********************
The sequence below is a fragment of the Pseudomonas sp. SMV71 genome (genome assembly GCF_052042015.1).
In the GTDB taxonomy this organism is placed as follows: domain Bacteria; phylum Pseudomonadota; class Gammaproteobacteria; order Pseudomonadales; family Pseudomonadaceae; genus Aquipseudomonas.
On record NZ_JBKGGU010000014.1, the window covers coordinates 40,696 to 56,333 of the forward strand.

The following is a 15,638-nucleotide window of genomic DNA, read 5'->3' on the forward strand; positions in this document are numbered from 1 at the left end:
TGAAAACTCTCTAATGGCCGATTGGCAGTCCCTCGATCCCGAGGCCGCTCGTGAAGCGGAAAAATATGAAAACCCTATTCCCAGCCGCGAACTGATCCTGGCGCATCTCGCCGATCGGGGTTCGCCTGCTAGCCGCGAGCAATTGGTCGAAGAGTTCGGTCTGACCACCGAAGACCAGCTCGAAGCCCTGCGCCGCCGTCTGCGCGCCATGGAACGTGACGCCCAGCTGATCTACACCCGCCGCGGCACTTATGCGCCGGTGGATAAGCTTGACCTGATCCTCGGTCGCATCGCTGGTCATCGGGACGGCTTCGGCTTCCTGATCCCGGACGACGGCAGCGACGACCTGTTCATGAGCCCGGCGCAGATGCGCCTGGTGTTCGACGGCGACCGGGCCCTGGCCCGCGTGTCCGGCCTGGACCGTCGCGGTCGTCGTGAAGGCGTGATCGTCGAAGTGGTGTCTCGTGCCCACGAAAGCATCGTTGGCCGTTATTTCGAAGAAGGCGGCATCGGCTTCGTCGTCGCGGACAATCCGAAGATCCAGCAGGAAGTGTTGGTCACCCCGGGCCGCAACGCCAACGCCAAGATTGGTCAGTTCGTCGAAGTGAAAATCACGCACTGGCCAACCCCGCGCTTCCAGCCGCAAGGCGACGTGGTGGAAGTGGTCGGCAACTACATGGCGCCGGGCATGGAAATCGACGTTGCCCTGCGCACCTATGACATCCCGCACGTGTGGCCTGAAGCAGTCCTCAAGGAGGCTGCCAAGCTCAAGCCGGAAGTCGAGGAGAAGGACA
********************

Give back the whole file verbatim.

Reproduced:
The sequence below is a fragment of the Pseudomonas sp. SMV71 genome (genome assembly GCF_052042015.1).
In the GTDB taxonomy this organism is placed as follows: domain Bacteria; phylum Pseudomonadota; class Gammaproteobacteria; order Pseudomonadales; family Pseudomonadaceae; genus Aquipseudomonas.
On record NZ_JBKGGU010000014.1, the window covers coordinates 40,696 to 56,333 of the forward strand.

The following is a 15,638-nucleotide window of genomic DNA, read 5'->3' on the forward strand; positions in this document are numbered from 1 at the left end:
TGAAAACTCTCTAATGGCCGATTGGCAGTCCCTCGATCCCGAGGCCGCTCGTGAAGCGGAAAAATATGAAAACCCTATTCCCAGCCGCGAACTGATCCTGGCGCATCTCGCCGATCGGGGTTCGCCTGCTAGCCGCGAGCAATTGGTCGAAGAGTTCGGTCTGACCACCGAAGACCAGCTCGAAGCCCTGCGCCGCCGTCTGCGCGCCATGGAACGTGACGCCCAGCTGATCTACACCCGCCGCGGCACTTATGCGCCGGTGGATAAGCTTGACCTGATCCTCGGTCGCATCGCTGGTCATCGGGACGGCTTCGGCTTCCTGATCCCGGACGACGGCAGCGACGACCTGTTCATGAGCCCGGCGCAGATGCGCCTGGTGTTCGACGGCGACCGGGCCCTGGCCCGCGTGTCCGGCCTGGACCGTCGCGGTCGTCGTGAAGGCGTGATCGTCGAAGTGGTGTCTCGTGCCCACGAAAGCATCGTTGGCCGTTATTTCGAAGAAGGCGGCATCGGCTTCGTCGTCGCGGACAATCCGAAGATCCAGCAGGAAGTGTTGGTCACCCCGGGCCGCAACGCCAACGCCAAGATTGGTCAGTTCGTCGAAGTGAAAATCACGCACTGGCCAACCCCGCGCTTCCAGCCGCAAGGCGACGTGGTGGAAGTGGTCGGCAACTACATGGCGCCGGGCATGGAAATCGACGTTGCCCTGCGCACCTATGACATCCCGCACGTGTGGCCTGAAGCAGTCCTCAAGGAGGCTGCCAAGCTCAAGCCGGAAGTCGAGGAGAAGGACA